With cold and flu season underway some may be suffering from a long lasting cold and others might be trying to fight off the virus. Vitamin C has long claimed to be the number one antioxidant associated with fighting off the common cold. Does taking vitamin C really help with your cold?
Here’s what we know. There is not a lot of evidence showing a clinical relationship between taking vitamin C and reducing the occurrence of the common cold. Vitamin C does support the immune system and if you aren’t getting enough then your immune system, tasked with fighting off illness, may be compromised. The RDA for women is 75 mg/day and men is 90 mg/day. Any evidence supporting the promotion of vitamin C shows that it is most powerful when taken on a regular basis. Taking 500mg of vitamin C on a daily basis may slightly decrease your chances of getting sick or shorten the time of your cold. This is especially true for athletes and people who spend long hours in the cold. Studies show that when supplementing over 1000mg per day the absorption decreases to about 50% and the excess is excreted in the urine.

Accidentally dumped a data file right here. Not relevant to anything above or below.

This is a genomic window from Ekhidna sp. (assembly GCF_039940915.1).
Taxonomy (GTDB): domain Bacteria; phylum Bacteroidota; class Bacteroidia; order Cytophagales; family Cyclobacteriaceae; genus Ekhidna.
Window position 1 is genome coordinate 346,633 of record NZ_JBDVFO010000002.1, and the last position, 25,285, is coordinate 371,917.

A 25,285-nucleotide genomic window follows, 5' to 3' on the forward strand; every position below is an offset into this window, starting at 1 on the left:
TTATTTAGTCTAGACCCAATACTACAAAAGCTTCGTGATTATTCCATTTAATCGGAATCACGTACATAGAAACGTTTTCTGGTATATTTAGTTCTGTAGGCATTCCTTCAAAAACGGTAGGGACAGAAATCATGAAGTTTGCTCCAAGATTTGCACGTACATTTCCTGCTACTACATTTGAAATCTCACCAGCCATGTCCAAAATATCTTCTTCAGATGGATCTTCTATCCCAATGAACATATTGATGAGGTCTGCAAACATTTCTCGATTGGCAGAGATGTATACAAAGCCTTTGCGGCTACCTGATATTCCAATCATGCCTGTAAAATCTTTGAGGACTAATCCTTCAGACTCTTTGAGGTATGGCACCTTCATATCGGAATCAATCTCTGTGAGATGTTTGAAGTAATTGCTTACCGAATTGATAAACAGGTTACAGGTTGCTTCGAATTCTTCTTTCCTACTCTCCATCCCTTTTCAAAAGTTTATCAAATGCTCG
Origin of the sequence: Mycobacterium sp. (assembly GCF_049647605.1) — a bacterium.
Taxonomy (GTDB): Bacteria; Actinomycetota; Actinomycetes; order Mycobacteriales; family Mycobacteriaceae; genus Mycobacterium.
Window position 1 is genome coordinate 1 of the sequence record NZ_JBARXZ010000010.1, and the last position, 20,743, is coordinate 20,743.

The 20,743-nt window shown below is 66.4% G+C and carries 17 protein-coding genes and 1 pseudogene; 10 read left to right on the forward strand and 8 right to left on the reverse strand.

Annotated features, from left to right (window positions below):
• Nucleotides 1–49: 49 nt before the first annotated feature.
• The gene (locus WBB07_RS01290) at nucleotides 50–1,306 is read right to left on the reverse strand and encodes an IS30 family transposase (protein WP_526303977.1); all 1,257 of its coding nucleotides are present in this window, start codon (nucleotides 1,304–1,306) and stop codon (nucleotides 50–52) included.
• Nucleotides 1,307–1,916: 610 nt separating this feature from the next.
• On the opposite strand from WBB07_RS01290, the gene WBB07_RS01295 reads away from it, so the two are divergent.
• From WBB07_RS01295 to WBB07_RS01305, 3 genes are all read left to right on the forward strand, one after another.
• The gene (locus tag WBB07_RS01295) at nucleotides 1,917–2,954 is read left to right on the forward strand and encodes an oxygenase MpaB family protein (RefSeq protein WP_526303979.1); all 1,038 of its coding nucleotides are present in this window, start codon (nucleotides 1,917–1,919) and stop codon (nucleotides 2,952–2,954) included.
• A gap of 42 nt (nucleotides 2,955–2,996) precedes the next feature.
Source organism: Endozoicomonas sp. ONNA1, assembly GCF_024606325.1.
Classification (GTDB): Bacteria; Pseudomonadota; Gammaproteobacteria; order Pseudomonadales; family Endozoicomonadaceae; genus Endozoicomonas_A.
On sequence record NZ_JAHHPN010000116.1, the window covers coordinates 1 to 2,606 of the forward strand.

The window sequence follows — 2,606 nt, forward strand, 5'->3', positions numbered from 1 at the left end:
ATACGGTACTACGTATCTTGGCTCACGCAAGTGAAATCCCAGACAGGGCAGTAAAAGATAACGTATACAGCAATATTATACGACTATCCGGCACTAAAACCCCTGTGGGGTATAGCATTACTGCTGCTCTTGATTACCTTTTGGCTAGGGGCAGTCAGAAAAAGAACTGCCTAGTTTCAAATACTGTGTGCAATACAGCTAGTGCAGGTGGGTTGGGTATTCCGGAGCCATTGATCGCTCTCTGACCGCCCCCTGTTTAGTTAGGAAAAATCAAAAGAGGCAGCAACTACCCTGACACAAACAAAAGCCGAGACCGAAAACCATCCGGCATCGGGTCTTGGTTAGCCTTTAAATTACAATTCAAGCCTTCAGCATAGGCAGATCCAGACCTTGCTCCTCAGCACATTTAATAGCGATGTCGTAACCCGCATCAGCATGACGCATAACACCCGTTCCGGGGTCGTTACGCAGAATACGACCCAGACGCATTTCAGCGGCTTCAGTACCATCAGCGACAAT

If you only start increasing your vitamin C once you have a cold already it will not help as much as a regular routine. That being said, your body does not store very much vitamin C, somewhere between 300- 2000mg total. So if you are taking a supplement you should also try to increase your intake of vitamin C rich foods throughout the day. When I say vitamin C most people automatically think of oranges, maybe grapefruits and other citrus fruits. These fruits do have a significant amount of vitamin C in them, but they aren’t your only source. Brocolli, kale, strawberries and potatoes provide a good amount of the nutrient. Some of the lesser known sources include chili peppers, bell peppers and cauliflower.
Whether it helps prevent a cold or not, increasing natural sources of vitamin C in your diet will most likely increase your intake of fruits and vegetables, which is always a good idea!